Child deaths are always a tragedy, and made all the more so when as preventable as a pool drowning
Houston, Texas (PRWEB) July 02, 2012
As a Texas personal injury attorney, Greg Baumgartner is all too familiar with the dangers children face in the modern world, but he reminds parents that some of the most serious hazards are literally in their backyards. “Swimming pools are as much a part of Texas summer as barbecue and Independence Day,” said Baumgartner, “but they can be deadly.”
The U.S. National Safety Council backs up Baumgartner’s warning with some sobering statistics. Many parents fear stranger abduction and accidental firearm deaths, and spend millions annually to protect their children from these hazards. Yet NSC statistics demonstrate that 11 children drown every year for every one child accidentally shot. Children are 71 times as likely to drown as to be killed by a kidnapper. According to California’s Orange County Fire Authority, toddlers are 14 times more likely to die in a swimming pool than in a motor vehicle accident.
“The most poignant fact of all is that 70 percent of preschoolers who drown were in the care of one or both parents at the time,” says Baumgartner. In light of this, Baumgartner and his personal Texas personal injury law firm, Baumgartner Law Firm, offer these safety tips for Texas parents to keep their children safe in swimming pools.
- Keep children in sight, and toddlers within arm’s length, at all times. Most fatal drowning happens in less than two minutes.
- Make sure swimming children are supervised with adults capable of rescuing them in an emergency, and who know CPR. Never leave children alone in or near the pool.
- Avoid floaties, and similar inflatable swimming aids. They won’t protect your children from drowning, but they might instill a false sense of security in children and adults.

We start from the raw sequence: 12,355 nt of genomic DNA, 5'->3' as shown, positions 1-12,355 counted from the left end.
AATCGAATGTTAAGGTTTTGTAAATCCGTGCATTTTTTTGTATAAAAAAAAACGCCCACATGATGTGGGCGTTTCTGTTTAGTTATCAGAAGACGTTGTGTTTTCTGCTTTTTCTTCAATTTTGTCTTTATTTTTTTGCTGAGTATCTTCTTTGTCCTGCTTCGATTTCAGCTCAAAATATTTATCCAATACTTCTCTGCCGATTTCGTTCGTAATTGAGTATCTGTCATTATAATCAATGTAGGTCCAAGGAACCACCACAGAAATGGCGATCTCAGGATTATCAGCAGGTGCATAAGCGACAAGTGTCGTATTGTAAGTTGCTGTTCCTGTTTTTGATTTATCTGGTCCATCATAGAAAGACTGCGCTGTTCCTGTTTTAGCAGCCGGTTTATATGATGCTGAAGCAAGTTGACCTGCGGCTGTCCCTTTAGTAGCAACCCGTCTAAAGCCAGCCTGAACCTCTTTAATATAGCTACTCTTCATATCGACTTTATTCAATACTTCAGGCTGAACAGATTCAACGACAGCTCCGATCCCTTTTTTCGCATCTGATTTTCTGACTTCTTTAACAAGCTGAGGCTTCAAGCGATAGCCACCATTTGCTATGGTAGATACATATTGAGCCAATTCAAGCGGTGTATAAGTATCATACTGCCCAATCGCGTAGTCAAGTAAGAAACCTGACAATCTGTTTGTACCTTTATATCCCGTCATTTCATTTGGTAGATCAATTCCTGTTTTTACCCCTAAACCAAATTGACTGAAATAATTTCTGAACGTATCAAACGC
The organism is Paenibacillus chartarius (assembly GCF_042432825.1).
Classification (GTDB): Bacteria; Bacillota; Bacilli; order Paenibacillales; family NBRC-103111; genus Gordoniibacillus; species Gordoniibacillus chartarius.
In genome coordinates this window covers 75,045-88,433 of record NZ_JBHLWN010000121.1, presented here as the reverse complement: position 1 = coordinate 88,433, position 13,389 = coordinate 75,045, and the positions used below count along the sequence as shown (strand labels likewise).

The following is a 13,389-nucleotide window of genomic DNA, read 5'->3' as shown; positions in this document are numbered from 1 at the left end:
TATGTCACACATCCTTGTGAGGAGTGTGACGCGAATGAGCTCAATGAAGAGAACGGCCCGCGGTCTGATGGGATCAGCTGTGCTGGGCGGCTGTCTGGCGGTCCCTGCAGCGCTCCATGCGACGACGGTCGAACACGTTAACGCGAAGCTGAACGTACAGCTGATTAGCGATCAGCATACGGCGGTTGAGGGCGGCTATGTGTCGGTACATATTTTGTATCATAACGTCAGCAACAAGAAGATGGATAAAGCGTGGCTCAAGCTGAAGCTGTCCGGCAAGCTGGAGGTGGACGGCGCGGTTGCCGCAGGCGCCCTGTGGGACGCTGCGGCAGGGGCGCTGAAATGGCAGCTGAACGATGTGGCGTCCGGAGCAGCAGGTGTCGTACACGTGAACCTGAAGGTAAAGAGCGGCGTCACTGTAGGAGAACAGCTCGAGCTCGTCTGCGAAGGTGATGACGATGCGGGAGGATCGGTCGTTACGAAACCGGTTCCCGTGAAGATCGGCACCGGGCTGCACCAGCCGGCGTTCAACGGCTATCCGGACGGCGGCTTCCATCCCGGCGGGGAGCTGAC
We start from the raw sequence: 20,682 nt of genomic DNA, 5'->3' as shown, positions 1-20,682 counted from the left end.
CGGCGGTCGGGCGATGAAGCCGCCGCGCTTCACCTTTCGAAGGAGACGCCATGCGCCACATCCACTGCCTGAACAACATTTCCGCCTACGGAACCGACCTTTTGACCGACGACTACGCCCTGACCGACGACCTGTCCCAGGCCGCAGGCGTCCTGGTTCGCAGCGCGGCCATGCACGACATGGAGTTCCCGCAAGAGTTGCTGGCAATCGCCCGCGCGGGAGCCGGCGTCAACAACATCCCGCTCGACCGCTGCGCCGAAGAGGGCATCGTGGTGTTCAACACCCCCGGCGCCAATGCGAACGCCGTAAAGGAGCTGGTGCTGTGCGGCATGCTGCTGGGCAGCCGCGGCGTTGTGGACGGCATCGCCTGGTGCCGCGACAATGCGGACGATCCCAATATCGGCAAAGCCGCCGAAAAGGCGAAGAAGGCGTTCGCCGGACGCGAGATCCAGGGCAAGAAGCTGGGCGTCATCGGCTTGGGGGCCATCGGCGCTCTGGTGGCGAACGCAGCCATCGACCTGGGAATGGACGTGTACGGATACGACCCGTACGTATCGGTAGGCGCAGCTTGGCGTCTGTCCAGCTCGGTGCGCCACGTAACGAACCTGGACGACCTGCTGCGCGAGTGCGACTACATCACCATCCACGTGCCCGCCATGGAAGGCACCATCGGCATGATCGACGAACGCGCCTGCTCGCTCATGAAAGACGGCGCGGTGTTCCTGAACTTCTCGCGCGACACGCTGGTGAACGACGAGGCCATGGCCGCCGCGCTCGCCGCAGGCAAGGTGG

- Do not count on swimming lessons to make infants and toddlers water-safe. Such sessions are important and can be fun for parents and babies, but children under 4 aren’t developmentally capable of swimming.
Baumgartner also reminds parents to keep the swimming area safe. “Surround your pool on all sides with a fence at least five feet tall, with a locking gate, and keep rescue equipment and a phone nearby.” It is also a good idea to have at least one other safety devise in addition to a locked fence. A good source of pool safety can be found at http://www.poolsafely.gov.
The Baumgartner Law Office investigates hundreds of Texas personal injury cases every year, but Baumgartner would count himself lucky to never again work a case involving the wrongful death of a child. "The pain of a parent who has lost a child is about as bad as it gets" Greg says. He urges parents to not only follow these rules at their own homes, but to check homes their children may visit to ensure swimming pools there are equally safe.
“Child deaths are always a tragedy, and made all the more so when as preventable as a pool drowning. If it’s caused by an adult’s negligence, or that of the management of an apartment complex, holding someone accountable is often the only thing left for the family to do,” Baumgartner said.